A: All inspections follow the same basic framework, so inspectors will report on all the usual aspects: achievement and standards, pupils' personal development and wellbeing, quality of provision, and leadership and management. However, inspectors are given guidance specific to the inspection of PRUs.
The Every Child Matters agenda, which is the backbone to inspections, is likely to have even greater prominence in a PRU. Though there will be exceptions, such as medical problems and pregnancy, inspectors know that pupils are often at a PRU because they have shown challenging behaviour andor poor attendance. So inspectors are likely to focus on strategies to improve these aspects.
Pupils in PRUs are often quite vulnerable, so you can expect inspectors to keep an especially close eye on child protection and safety issues. Where appropriate, inspectors are also likely to look at the PRU's success in reintegrating pupils into mainstream schools.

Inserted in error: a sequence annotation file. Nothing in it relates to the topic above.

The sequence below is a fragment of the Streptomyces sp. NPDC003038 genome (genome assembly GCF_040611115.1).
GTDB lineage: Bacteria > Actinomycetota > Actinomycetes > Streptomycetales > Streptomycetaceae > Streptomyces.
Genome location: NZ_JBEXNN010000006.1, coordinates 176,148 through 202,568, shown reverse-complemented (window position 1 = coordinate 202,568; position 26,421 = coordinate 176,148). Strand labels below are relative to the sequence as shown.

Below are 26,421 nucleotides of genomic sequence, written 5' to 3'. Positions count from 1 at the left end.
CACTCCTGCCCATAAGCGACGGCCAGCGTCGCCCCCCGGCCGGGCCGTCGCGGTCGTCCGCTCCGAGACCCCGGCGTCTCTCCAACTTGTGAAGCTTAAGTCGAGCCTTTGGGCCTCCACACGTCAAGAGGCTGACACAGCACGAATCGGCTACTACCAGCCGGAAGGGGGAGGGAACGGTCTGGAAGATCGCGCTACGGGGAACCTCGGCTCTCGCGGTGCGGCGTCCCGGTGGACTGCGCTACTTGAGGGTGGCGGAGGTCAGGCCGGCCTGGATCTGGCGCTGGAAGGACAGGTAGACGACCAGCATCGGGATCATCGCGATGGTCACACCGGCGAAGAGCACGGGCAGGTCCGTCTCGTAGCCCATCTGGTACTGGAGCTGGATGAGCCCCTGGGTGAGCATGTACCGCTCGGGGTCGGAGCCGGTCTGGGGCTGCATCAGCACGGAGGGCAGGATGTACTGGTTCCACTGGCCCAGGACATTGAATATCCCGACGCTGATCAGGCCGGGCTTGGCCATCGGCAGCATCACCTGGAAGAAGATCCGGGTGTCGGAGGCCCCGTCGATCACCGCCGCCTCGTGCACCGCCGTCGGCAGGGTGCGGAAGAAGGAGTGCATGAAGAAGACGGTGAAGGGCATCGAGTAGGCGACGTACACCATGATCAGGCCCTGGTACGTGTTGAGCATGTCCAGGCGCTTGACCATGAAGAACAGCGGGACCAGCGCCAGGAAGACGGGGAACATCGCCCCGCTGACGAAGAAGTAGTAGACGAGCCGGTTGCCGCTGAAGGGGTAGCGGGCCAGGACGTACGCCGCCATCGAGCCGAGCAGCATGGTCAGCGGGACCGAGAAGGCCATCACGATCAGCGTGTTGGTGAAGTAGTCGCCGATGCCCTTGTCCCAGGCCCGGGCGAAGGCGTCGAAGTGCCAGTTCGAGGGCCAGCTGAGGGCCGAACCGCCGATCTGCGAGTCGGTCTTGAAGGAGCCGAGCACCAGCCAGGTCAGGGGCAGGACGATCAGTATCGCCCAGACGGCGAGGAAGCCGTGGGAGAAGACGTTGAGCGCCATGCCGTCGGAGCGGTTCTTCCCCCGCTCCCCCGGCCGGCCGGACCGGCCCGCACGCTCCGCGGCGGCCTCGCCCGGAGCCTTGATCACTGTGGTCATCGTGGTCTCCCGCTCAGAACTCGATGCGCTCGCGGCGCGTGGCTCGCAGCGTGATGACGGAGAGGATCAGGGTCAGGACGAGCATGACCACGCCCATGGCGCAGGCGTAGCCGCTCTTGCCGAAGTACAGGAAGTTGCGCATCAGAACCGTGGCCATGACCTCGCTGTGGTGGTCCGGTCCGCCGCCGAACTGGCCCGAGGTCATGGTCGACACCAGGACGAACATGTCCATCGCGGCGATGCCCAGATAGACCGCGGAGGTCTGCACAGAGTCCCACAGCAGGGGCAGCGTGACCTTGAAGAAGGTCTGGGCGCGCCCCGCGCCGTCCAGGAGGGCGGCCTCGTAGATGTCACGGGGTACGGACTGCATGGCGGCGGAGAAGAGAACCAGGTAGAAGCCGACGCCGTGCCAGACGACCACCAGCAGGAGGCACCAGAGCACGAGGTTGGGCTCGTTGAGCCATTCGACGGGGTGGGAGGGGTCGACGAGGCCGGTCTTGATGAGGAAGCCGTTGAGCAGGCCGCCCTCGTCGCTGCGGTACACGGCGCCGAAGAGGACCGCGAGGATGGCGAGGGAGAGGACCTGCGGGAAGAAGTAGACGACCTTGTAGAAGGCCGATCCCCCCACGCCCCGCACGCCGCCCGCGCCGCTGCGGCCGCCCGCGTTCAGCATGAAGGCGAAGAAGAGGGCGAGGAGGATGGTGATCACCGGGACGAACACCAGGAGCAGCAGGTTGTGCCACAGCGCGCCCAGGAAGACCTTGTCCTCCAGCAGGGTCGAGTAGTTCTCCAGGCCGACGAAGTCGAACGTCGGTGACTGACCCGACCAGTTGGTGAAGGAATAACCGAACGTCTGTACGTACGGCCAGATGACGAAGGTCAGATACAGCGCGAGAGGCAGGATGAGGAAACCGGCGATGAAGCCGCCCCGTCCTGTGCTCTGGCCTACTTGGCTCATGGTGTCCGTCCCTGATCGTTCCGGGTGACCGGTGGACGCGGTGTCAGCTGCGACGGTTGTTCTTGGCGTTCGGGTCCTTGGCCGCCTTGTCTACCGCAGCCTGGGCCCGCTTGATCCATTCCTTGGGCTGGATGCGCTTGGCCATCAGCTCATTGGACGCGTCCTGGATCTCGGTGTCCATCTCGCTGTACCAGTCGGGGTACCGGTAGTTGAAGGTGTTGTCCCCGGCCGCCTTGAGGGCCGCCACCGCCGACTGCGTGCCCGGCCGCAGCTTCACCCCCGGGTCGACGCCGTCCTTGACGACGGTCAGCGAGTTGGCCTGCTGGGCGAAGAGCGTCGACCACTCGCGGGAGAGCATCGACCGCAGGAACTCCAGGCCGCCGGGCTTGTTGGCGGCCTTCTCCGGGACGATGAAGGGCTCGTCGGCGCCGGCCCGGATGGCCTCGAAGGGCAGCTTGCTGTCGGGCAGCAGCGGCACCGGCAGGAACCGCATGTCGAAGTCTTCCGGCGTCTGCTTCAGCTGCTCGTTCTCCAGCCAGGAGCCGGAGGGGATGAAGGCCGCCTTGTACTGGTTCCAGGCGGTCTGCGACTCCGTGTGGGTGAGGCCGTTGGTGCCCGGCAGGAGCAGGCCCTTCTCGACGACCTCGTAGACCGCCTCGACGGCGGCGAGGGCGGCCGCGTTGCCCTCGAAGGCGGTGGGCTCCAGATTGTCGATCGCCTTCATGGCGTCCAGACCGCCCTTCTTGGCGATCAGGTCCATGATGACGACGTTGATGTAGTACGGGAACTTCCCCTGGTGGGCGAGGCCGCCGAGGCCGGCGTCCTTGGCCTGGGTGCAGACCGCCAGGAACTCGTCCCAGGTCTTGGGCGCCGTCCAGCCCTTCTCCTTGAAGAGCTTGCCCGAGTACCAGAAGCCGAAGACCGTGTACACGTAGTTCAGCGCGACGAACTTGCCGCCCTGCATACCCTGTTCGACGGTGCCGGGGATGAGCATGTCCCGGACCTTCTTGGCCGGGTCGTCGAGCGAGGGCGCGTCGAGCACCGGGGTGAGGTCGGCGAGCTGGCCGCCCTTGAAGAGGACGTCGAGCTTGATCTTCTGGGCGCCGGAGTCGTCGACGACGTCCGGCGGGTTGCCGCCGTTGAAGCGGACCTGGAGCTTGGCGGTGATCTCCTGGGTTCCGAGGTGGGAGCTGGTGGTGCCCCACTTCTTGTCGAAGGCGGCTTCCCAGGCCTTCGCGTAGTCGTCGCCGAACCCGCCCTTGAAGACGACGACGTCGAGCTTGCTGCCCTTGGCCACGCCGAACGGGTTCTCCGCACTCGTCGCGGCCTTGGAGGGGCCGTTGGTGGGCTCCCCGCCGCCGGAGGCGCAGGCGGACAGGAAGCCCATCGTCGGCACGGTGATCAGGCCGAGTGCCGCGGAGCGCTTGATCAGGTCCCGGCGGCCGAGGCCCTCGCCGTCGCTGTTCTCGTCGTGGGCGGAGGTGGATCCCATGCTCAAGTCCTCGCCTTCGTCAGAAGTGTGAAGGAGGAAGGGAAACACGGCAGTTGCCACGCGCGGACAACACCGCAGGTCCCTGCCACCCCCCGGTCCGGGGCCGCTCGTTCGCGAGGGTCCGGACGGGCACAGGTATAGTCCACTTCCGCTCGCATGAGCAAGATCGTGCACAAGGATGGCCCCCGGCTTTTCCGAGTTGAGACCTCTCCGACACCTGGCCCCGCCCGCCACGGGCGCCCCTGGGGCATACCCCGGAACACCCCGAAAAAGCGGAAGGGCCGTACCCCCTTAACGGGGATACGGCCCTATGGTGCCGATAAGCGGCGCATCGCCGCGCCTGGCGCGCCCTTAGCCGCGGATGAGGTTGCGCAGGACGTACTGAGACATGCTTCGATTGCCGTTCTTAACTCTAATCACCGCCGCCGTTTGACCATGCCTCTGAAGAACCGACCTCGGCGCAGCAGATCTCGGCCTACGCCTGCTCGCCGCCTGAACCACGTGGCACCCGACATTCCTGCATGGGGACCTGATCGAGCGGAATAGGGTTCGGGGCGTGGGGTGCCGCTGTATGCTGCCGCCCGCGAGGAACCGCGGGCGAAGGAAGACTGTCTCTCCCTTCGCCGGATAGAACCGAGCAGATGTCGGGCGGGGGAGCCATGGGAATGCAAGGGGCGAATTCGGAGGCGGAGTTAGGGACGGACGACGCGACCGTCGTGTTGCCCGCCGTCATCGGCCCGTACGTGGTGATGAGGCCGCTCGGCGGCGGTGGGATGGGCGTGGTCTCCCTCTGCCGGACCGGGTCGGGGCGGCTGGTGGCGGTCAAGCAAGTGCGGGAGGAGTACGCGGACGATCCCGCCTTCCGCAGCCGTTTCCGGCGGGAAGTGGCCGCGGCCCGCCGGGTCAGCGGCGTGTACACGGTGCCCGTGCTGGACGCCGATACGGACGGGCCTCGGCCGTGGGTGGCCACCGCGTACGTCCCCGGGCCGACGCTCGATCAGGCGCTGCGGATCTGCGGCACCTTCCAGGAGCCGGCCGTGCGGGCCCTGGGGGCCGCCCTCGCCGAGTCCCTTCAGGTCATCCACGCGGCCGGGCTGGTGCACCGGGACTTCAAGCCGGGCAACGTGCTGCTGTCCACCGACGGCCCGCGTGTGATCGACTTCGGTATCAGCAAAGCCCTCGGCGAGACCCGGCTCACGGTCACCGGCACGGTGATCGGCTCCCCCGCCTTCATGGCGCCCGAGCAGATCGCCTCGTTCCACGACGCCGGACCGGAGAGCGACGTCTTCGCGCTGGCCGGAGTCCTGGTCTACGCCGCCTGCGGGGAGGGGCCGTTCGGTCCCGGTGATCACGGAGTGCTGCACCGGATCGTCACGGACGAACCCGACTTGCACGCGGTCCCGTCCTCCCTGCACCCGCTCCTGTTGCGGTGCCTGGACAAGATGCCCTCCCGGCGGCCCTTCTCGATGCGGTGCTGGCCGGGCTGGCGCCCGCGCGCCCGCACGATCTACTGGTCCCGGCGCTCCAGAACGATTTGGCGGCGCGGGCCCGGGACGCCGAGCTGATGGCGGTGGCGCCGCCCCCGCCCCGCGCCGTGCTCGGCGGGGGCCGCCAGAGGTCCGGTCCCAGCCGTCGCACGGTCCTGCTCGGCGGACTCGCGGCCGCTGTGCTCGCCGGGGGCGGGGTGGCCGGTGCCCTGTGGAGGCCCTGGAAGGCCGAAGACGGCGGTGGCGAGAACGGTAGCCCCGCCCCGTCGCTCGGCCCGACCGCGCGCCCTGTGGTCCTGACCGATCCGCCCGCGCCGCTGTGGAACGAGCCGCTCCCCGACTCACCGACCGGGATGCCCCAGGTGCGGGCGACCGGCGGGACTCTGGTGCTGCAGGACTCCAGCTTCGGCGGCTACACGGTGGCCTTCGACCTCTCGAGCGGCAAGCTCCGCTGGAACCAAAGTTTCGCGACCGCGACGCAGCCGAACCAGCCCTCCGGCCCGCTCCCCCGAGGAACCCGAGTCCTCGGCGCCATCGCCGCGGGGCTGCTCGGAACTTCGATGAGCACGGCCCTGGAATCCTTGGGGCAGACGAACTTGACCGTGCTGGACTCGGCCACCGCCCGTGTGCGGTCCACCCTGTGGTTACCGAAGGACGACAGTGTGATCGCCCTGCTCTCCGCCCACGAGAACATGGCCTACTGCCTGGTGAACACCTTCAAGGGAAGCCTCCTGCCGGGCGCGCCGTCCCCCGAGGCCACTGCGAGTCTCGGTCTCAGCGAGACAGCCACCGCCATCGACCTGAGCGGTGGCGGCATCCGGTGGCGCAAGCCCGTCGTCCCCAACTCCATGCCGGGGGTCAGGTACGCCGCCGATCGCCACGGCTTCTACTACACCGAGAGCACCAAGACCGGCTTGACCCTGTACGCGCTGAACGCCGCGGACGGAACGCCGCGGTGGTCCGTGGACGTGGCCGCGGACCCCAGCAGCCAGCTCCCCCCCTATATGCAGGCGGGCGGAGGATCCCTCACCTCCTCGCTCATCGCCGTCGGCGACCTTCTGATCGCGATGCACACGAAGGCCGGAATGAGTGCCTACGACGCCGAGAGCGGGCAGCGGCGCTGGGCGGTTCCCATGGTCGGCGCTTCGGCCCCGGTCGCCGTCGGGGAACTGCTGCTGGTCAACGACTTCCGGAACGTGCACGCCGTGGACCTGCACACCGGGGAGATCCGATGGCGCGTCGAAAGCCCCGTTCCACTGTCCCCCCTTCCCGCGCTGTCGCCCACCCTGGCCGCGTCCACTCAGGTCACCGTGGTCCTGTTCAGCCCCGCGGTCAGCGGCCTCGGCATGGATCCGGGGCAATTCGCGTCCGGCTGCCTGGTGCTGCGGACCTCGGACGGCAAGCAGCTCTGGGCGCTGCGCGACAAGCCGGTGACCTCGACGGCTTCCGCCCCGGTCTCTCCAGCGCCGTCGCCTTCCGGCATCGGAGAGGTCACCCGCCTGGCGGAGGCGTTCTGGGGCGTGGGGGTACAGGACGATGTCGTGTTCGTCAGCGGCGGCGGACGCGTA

Ofsted's survey last September examined PRUs in more than 20 local authorities. Visit www.ofsted.gov.uk and click on "publications and research", then "providers", then "pupil referral units". Sort by date to find the relevant report.
Q: At a recent conference, a PRU head, who is also an inspector, said that the highest grade that a PRU can realistically get is "good". Is that right?
A: No. At last count, there were about 20 pupil referral units that have been graded as outstanding (not the same ones as in the survey).
Selwyn Ward draws on years of inspection experience. The views expressed here are his own. To ask him a question, contact him at firstname.lastname@example.org.